Adrienne Tanner is Vancouver journalist who writes about civic affairs.
For years, Vision Vancouver city councillor Andrea Reimer, and many others before her, struggled to break the impasse over lease renewal negotiations for dozens of aging non-profit and co-operative housing developments built on city lands.
Every time a solution seemed close, the discussions hit another dead end. This dragged on for years, like an unsolved Rubik’s Cube kicking around your living room. Ms. Reimer, who is a whip-smart councillor now on her way to study at Harvard, struggled to understand the problem and find a fix.
The solution gelled last week, when council voted unanimously to create the Vancouver Affordable Housing Endowment Fund. Its mandate is to finance and deliver, along with other partners, 72,000 units of truly affordable housing over the next 10 years. More than a third of the units will be geared toward households earning less than $80,000, including 12,000 units of social and supportive housing.
This is so obviously a good idea, it makes you wonder why it didn’t exist in the first place. The answer lies deep within the city bureaucracy, in a strange creature called the Property Endowment Fund (PEF). The PEF is the repository of some $10-billion of city real estate holdings, including social housing. Its mandate is to generate a reasonable return, and it is said to be the underpinning of Vancouver’s storied triple-A credit rating. But its vigorous efforts to protect the bottom line compromised the city’s affordable housing objectives. (Full disclosure: my husband is a lawyer working in this area.)
Ms. Reimer, who has socialist leanings, dubbed it the “PEF Doctrine.”
“You can see the intractable problem of having affordable housing in a fund that must return profit.”
Truly affordable housing, by its very nature, is a money-losing proposition. It became clear to Ms. Reimer and others looking for a way out of the mess that the city should wrest responsibility for affordable housing from the PEF and place it under the control of an entity that could live with taking a loss.
It’s a shame this didn’t happen sooner. It might have helped Vision develop more housing affordable for typical households and put a larger dent in the current housing crisis. As it stands, the party is being blamed for failing to live up to its promise to solve homelessness (the impressive numbers of container housing units came too late) and blasted by opponents for supporting purpose-built rentals charging unaffordable rents.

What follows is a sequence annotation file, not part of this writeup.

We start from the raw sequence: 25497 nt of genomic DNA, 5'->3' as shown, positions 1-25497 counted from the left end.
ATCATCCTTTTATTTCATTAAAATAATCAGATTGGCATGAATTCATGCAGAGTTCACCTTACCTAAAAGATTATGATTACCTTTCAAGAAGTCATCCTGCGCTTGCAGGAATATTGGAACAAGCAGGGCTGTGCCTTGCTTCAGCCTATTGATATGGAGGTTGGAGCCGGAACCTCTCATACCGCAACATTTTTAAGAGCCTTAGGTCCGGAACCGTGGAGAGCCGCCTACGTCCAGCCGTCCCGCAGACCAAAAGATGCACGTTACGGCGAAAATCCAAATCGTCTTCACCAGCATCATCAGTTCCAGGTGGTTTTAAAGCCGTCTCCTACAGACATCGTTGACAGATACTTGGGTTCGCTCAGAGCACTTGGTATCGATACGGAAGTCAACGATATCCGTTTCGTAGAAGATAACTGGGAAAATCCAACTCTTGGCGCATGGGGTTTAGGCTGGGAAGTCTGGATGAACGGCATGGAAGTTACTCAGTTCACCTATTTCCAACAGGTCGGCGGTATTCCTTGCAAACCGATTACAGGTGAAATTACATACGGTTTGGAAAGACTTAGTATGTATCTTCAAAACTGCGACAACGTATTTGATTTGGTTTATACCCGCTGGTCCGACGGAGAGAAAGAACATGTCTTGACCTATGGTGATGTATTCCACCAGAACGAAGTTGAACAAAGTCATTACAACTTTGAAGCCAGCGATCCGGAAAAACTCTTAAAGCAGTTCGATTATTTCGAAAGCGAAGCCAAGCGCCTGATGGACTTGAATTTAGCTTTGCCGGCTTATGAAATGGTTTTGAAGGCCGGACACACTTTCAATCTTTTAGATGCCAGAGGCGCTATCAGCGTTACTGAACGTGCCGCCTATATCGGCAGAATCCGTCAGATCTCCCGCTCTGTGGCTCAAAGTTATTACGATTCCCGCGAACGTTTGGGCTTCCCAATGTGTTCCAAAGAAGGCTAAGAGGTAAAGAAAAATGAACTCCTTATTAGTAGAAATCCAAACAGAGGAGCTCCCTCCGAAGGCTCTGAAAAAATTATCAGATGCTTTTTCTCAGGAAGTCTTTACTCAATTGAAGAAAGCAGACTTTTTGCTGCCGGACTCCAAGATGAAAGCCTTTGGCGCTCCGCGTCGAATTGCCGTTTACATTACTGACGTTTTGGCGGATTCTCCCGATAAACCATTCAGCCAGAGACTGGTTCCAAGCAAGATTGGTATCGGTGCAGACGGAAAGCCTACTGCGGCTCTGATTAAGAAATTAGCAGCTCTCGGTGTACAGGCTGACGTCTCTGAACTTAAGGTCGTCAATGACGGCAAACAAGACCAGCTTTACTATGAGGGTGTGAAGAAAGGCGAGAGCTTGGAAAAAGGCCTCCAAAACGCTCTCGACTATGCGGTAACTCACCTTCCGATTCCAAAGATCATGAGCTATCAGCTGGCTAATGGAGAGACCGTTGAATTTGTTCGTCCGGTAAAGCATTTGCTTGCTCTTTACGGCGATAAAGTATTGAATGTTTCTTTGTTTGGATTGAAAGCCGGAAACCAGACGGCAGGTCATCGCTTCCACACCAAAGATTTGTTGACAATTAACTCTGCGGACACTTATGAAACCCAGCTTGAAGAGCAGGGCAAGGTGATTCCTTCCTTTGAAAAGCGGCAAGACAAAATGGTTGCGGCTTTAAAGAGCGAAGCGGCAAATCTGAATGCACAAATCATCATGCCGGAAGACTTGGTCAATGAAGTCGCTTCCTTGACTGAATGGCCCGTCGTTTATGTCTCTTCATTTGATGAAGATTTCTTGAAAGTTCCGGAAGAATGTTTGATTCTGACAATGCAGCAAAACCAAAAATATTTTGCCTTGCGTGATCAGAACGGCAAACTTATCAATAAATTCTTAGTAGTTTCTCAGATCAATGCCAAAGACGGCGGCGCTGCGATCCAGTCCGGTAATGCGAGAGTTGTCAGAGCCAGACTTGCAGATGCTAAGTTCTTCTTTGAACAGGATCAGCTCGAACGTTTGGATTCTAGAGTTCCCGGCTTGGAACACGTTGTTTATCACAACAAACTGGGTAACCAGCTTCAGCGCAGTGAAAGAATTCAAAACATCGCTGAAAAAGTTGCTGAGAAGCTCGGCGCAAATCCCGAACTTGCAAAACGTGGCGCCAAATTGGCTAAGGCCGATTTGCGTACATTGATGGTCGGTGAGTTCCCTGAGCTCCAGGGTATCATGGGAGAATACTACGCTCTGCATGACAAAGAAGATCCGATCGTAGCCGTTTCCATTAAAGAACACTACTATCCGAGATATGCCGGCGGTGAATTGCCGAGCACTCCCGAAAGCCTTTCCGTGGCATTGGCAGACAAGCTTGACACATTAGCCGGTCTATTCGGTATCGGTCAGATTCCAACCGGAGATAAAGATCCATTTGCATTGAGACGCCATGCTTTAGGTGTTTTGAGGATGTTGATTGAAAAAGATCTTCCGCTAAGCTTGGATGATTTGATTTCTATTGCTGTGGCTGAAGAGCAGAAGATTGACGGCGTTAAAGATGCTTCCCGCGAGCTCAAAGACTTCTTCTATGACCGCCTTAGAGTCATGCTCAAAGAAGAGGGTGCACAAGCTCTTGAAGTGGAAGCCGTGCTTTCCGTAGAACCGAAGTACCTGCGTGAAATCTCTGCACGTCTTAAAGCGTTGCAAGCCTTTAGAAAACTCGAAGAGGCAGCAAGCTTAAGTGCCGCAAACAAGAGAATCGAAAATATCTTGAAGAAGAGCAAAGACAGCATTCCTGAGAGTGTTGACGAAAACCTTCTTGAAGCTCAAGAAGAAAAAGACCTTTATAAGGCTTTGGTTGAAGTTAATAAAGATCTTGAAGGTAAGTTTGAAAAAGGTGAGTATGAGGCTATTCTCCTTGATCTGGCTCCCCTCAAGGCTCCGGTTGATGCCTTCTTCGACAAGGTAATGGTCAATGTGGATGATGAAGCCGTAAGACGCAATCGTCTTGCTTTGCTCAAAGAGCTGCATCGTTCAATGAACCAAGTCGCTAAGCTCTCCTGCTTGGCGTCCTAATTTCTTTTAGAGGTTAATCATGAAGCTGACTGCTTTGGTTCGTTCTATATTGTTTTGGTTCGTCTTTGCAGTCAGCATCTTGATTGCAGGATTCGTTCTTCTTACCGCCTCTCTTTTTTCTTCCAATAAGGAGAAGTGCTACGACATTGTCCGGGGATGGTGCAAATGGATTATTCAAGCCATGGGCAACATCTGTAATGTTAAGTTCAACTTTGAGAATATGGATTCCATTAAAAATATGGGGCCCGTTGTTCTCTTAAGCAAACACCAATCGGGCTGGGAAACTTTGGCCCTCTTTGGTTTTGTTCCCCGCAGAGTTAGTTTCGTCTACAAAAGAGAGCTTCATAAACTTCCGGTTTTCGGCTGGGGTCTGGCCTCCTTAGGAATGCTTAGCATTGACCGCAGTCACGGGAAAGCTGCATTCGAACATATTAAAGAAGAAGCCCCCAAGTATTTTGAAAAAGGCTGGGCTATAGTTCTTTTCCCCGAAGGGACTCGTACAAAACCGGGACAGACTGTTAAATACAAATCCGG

Had the fund been in place sooner, it might also have spared those living in existing units a lot of angst. The older the co-ops got and the closer the lease end dates grew, the harder it became to finance repairs. Lenders like certainty, and with negotiations at a stalemate, money for renovations was not forthcoming and the buildings started to decay. Residents, many now seniors, feared for their future. For a long while, these co-ops, which should be the gold standard for housing security, looked anything but secure.
Ms. Reimer, who along with Mayor Gregor Robertson and others in the housing sector pushed for the new model, is optimistic the new endowment fund will remove some of the internal barriers stalling progress on the affordable housing file.
Money will come from lease payments, community amenity contributions and development levies collected from private developments, empty homes tax revenue and, of course, contributions from higher levels of government.
And because the fund’s mandate is to provide affordable housing instead of income generation, the co-op lease renewals should be easier to negotiate. Ms. Reimer believes it will give the provincial NDP and federal Liberals, both of which have committed to more affordable housing, confidence that the city is prepared to give as well as take. Under the old system, the PEF would have demanded payment to compensate for the land freed for affordable housing projects.
The new fund presents an elegant solution, and we should all hope that the next council nurtures the fund to ensure its success. We certainly need the housing. Council shouldn’t have to battle its own bureaucracy to free up cash and land to build it. It will be enough of a job convincing the feds to pony up money that, despite repeated promises, still hasn’t come.